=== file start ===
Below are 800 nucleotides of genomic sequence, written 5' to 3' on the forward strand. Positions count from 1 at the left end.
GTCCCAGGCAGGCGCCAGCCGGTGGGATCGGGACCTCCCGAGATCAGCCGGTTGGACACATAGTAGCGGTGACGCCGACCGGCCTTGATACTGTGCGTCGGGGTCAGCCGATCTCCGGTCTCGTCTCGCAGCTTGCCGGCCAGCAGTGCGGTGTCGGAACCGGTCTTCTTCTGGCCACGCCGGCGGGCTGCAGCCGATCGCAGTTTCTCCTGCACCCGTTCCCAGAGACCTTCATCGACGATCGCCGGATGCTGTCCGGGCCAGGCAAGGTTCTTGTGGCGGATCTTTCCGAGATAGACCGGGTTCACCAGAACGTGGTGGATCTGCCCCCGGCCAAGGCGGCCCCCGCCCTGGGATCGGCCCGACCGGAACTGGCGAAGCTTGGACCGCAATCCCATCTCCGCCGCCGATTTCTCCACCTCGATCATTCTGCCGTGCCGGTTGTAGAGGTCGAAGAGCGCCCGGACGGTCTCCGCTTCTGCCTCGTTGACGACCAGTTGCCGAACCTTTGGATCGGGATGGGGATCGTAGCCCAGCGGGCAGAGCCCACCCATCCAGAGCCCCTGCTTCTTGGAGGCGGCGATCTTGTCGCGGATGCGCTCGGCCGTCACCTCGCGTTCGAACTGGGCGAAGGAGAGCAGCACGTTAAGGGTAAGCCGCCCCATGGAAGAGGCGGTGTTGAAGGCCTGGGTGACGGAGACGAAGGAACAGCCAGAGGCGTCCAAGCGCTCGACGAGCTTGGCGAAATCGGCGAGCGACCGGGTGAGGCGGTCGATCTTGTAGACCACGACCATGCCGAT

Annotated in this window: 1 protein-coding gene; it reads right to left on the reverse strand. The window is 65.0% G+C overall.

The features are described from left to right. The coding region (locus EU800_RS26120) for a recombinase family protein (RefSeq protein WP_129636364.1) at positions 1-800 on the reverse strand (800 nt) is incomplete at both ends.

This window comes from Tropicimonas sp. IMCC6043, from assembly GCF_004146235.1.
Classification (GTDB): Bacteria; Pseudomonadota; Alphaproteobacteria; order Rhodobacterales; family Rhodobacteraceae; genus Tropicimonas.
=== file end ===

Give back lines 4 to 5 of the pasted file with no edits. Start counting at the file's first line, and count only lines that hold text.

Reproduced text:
The features are described from left to right. The coding region (locus EU800_RS26120) for a recombinase family protein (RefSeq protein WP_129636364.1) at positions 1-800 on the reverse strand (800 nt) is incomplete at both ends.

This window comes from Tropicimonas sp. IMCC6043, from assembly GCF_004146235.1.